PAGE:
Yoga may help relieve low-back pain and neck pain, but it has not been shown to be helpful for some other painful conditions such as headache, arthritis, fibromyalgia, or carpal tunnel syndrome. According to the 2012 National Interview Survey (NHIS), approximately 9.5 percent of U.S. adults and 3.1 percent of U.S. children practiced yoga in 2012. Although most of the adults surveyed who practice yoga reported doing so for wellness-related reasons, many said they practiced yoga to treat a specific health condition, including pain. This issue of the digest provides a summary of available research on yoga for pain, including fibromyalgia, low-back pain, headaches, neck pain, and arthritis.
You may wonder why I am mentioning this publication as comments like but it has not been shown to be helpful for some other painful conditions such as headache, arthritis, fibromyalgia, or carpal tunnel syndrome” are not exactly a good advert for Yoga Therapy? Well the devil is in the detail, as is often the case – read on and you will see the detail in the article is different to the headline.
The quote above refers to using medical research to evidence Yogas benefit. Medical Research is the gold standard and works to a very high level of assurance, which is what you want when evaluating drug treatments or surgical interventions for many people and at millions of pounds cost to the public. However when it comes to interventions like Yoga Therapy the dynamics are very different, and a medical research approach doesn’t work so well.
First, the use of a modality like Yoga to help with a condition tends to be a personal choice, to complement medical treatment from Doctors, or as a first alternative to seeking such treatment – hence the talk of Complementary and Alternative Therapies. Rather than being offered to many people at a large public cost as a packaged treatment in the same way as a drug, Yoga Therapy tends toward an individual investing a smaller amount in their own health – its very personalised.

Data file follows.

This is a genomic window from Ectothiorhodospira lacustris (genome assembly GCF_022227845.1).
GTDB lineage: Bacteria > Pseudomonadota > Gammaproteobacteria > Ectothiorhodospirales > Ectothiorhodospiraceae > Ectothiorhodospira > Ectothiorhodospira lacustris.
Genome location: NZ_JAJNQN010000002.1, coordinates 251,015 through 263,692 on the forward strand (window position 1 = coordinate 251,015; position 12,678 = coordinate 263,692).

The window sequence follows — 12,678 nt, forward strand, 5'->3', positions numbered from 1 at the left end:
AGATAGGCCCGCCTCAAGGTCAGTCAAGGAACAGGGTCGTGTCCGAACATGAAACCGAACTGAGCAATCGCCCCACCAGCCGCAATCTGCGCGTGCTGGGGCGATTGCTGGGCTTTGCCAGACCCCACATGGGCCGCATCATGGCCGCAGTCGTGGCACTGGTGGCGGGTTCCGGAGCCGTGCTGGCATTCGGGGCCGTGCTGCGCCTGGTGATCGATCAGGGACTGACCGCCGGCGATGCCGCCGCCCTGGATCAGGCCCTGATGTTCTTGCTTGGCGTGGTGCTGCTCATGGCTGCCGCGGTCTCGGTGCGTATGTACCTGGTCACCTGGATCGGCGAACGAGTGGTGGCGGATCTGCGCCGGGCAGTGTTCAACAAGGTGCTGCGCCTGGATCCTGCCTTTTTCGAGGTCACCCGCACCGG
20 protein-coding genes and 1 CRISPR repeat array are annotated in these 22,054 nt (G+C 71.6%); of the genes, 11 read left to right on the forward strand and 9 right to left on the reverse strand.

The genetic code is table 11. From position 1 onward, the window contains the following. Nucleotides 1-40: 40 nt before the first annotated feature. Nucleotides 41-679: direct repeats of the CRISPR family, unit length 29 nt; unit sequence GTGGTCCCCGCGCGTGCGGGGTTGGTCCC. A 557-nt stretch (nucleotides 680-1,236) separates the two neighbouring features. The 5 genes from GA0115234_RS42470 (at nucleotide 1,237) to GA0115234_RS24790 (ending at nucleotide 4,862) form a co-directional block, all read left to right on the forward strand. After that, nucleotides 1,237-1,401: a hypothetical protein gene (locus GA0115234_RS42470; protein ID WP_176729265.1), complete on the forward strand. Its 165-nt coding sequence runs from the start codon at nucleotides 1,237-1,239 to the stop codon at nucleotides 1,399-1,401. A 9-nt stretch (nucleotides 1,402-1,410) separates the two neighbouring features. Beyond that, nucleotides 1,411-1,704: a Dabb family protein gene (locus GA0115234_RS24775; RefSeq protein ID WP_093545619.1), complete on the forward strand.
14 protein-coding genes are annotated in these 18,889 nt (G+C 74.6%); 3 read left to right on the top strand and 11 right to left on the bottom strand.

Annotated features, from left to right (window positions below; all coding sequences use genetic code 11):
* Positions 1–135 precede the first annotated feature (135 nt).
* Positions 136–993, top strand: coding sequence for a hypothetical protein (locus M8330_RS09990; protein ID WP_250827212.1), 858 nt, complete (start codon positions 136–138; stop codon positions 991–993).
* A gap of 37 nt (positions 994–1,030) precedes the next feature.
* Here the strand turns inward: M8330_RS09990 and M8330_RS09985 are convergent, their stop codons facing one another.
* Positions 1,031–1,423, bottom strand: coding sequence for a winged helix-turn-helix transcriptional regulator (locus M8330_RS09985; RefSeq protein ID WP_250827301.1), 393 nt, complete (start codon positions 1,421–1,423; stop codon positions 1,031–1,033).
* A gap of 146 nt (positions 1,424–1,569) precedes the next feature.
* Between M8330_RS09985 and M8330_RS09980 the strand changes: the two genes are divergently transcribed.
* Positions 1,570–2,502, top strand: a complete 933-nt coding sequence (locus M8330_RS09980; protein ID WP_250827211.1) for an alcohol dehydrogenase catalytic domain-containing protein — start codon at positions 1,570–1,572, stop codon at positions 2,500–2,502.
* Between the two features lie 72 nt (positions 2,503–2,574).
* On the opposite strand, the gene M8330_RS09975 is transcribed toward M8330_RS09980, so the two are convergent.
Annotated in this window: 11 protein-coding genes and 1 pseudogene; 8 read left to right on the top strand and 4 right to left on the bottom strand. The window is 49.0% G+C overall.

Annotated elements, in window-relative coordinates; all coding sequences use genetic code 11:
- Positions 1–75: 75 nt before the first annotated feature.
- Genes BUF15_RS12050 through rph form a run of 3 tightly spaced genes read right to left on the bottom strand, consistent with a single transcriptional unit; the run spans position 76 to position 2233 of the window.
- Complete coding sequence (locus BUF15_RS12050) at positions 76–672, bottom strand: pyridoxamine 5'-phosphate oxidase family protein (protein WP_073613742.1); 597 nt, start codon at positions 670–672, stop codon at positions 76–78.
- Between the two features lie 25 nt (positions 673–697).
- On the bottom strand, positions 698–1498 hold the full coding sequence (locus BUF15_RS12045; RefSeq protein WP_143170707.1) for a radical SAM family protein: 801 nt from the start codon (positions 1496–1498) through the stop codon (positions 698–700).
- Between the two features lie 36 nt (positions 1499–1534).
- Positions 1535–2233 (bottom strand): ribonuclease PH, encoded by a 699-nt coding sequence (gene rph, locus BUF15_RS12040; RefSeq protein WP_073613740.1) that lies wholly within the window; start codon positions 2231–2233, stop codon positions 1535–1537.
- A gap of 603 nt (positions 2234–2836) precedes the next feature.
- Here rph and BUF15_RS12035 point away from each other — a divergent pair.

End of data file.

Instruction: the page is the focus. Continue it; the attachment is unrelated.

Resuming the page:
Second, research tends to work by taking one factor in isolation and seeing if its changed, eg for pain, has the patients pain score improved as a result of Yoga? Yes or No? Are we sure? However what then gets missed is that practices like Yoga work on a number of levels – for example, your pain score may not have changed absolutely, but your attitude and emotional responses have improved, you are better able to cope and your overall health and quality of life is improved. Whilst some research tries to pick this up, much doesn’t.
If you dig into the NCCIH article under Fibromyalgia for example, whilst the headline says “(Yoga) has not been shown to be helpful for .. fibromyalgia” the detail is more nuanced:
Recent systematic reviews and randomized clinical trials provide encouraging evidence that some mind and body practices such as yoga may help relieve some fibromyalgia symptoms.
In 2017, the European League Against Rheumatism (EULAR) evaluated non-pharmacologic therapies, including complementary health approaches, and issued revised recommendations for the management of fibromyalgia. The strength of these recommendation is “based on the balance between desirable and undesirable effects (considering values and preferences), confidence in the magnitude of effects, and resource use. A strong recommendation implies that, if presented with the evidence, all or almost all informed persons would make the recommendation for or against the therapy, while a weak recommendation would imply that most people would, although a substantial minority would not.” – Based on the evaluation of acupuncture, meditative movement practices (e.g., tai chi, qi gong, and yoga), and mindfulness-based stress reduction, the recommendation for each was weak for use of the therapy.
The “weak recommendation” still suggests most people would be helped!
This is a typical outcome from research into Yoga based practices – there is evidence it, Yoga, can help but the evidence doesn’t necessarily support if being better than, say, medication – however for most people its not an either or, its a both.
If you dig into the depth of the NCCIH article, there is evidence to support the use of Yoga for for Fibromyalgia, Low Back Pain, Neck Pain, Headaches and Arthritis.
So Yoga can help with most pain related problems, be it a short term problem, say after injury or surgery (acute pain) or a longer term problem (Chronic pain).
However not all Yoga is created alike, and as much as Yoga can help, it can also hinder – thats where a Yoga Therapist comes in. Yoga Therapists are trained to use Yoga practices to support peoples health and well-being, and experienced in using Yoga in this way.
I know from my own professional practice that more often than not pain conditions will be helped by yoga. Its yoga a magic cure all? No, no one claims it to be. Does it help people cope and reduce their symptoms? Most of the time yes. And, when you get down to the detail, thats what NCCIH are saying!